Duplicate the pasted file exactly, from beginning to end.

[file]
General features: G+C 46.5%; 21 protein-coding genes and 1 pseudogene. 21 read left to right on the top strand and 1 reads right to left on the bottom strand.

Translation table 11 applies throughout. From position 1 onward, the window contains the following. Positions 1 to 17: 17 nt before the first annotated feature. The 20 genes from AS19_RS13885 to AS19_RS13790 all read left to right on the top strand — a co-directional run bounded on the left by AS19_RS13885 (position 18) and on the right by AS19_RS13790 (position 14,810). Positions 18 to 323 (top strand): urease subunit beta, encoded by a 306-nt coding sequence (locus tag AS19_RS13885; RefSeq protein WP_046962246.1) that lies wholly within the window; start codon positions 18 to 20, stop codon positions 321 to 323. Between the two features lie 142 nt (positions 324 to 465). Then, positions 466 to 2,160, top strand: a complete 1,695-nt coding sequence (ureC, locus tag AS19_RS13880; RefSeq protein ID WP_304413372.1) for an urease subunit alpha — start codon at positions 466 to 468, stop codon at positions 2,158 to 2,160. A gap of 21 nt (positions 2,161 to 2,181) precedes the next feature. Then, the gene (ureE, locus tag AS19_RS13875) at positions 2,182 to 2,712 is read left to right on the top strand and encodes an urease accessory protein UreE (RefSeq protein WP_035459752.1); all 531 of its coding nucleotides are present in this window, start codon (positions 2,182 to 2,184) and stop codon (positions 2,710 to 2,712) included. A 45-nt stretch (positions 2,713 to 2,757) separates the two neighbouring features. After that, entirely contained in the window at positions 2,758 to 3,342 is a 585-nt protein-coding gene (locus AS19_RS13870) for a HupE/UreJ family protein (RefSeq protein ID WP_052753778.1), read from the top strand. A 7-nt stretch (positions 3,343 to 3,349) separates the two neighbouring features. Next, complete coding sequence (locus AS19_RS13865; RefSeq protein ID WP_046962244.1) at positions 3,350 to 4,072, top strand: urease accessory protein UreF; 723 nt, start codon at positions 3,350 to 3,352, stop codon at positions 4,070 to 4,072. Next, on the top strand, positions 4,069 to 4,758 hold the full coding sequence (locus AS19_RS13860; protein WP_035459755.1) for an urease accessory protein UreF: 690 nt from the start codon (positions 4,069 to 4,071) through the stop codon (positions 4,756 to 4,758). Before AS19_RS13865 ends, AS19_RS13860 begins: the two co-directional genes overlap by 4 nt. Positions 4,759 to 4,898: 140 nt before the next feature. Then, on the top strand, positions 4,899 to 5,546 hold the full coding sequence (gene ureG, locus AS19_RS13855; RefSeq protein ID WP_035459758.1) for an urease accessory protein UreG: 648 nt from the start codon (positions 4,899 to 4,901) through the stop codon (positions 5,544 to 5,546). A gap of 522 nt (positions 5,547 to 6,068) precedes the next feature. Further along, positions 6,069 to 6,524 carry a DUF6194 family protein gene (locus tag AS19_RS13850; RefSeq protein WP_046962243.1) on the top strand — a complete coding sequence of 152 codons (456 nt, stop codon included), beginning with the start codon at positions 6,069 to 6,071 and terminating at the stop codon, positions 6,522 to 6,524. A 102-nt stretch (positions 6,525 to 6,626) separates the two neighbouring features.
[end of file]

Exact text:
General features: G+C 46.5%; 21 protein-coding genes and 1 pseudogene. 21 read left to right on the top strand and 1 reads right to left on the bottom strand.

Translation table 11 applies throughout. From position 1 onward, the window contains the following. Positions 1 to 17: 17 nt before the first annotated feature. The 20 genes from AS19_RS13885 to AS19_RS13790 all read left to right on the top strand — a co-directional run bounded on the left by AS19_RS13885 (position 18) and on the right by AS19_RS13790 (position 14,810). Positions 18 to 323 (top strand): urease subunit beta, encoded by a 306-nt coding sequence (locus tag AS19_RS13885; RefSeq protein WP_046962246.1) that lies wholly within the window; start codon positions 18 to 20, stop codon positions 321 to 323. Between the two features lie 142 nt (positions 324 to 465). Then, positions 466 to 2,160, top strand: a complete 1,695-nt coding sequence (ureC, locus tag AS19_RS13880; RefSeq protein ID WP_304413372.1) for an urease subunit alpha — start codon at positions 466 to 468, stop codon at positions 2,158 to 2,160. A gap of 21 nt (positions 2,161 to 2,181) precedes the next feature. Then, the gene (ureE, locus tag AS19_RS13875) at positions 2,182 to 2,712 is read left to right on the top strand and encodes an urease accessory protein UreE (RefSeq protein WP_035459752.1); all 531 of its coding nucleotides are present in this window, start codon (positions 2,182 to 2,184) and stop codon (positions 2,710 to 2,712) included. A 45-nt stretch (positions 2,713 to 2,757) separates the two neighbouring features. After that, entirely contained in the window at positions 2,758 to 3,342 is a 585-nt protein-coding gene (locus AS19_RS13870) for a HupE/UreJ family protein (RefSeq protein ID WP_052753778.1), read from the top strand. A 7-nt stretch (positions 3,343 to 3,349) separates the two neighbouring features. Next, complete coding sequence (locus AS19_RS13865; RefSeq protein ID WP_046962244.1) at positions 3,350 to 4,072, top strand: urease accessory protein UreF; 723 nt, start codon at positions 3,350 to 3,352, stop codon at positions 4,070 to 4,072. Next, on the top strand, positions 4,069 to 4,758 hold the full coding sequence (locus AS19_RS13860; protein WP_035459755.1) for an urease accessory protein UreF: 690 nt from the start codon (positions 4,069 to 4,071) through the stop codon (positions 4,756 to 4,758). Before AS19_RS13865 ends, AS19_RS13860 begins: the two co-directional genes overlap by 4 nt. Positions 4,759 to 4,898: 140 nt before the next feature. Then, on the top strand, positions 4,899 to 5,546 hold the full coding sequence (gene ureG, locus AS19_RS13855; RefSeq protein ID WP_035459758.1) for an urease accessory protein UreG: 648 nt from the start codon (positions 4,899 to 4,901) through the stop codon (positions 5,544 to 5,546). A gap of 522 nt (positions 5,547 to 6,068) precedes the next feature. Further along, positions 6,069 to 6,524 carry a DUF6194 family protein gene (locus tag AS19_RS13850; RefSeq protein WP_046962243.1) on the top strand — a complete coding sequence of 152 codons (456 nt, stop codon included), beginning with the start codon at positions 6,069 to 6,071 and terminating at the stop codon, positions 6,522 to 6,524. A 102-nt stretch (positions 6,525 to 6,626) separates the two neighbouring features.